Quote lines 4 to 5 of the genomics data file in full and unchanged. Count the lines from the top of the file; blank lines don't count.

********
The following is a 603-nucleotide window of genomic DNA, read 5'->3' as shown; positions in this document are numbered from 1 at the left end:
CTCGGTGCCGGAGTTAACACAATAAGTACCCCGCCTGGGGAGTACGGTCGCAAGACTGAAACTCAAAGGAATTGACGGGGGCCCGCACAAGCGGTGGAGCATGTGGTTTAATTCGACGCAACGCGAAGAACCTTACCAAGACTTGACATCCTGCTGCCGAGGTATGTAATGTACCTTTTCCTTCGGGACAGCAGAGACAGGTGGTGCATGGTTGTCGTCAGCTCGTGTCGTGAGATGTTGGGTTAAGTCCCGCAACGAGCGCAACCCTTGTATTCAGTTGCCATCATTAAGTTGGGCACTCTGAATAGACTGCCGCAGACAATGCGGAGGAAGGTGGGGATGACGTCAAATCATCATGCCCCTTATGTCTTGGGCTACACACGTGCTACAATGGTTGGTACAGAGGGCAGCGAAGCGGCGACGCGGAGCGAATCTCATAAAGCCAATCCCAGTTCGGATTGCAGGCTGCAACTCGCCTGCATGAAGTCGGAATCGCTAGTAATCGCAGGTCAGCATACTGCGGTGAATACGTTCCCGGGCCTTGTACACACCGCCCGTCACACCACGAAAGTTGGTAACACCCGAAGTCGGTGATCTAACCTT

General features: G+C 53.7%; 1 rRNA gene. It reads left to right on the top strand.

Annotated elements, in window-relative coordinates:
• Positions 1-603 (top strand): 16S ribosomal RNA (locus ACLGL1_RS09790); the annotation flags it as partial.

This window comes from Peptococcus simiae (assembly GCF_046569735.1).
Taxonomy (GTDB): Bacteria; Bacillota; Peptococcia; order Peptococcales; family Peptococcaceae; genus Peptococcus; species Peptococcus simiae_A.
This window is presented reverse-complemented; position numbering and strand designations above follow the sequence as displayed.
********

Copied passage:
Annotated elements, in window-relative coordinates:
• Positions 1-603 (top strand): 16S ribosomal RNA (locus ACLGL1_RS09790); the annotation flags it as partial.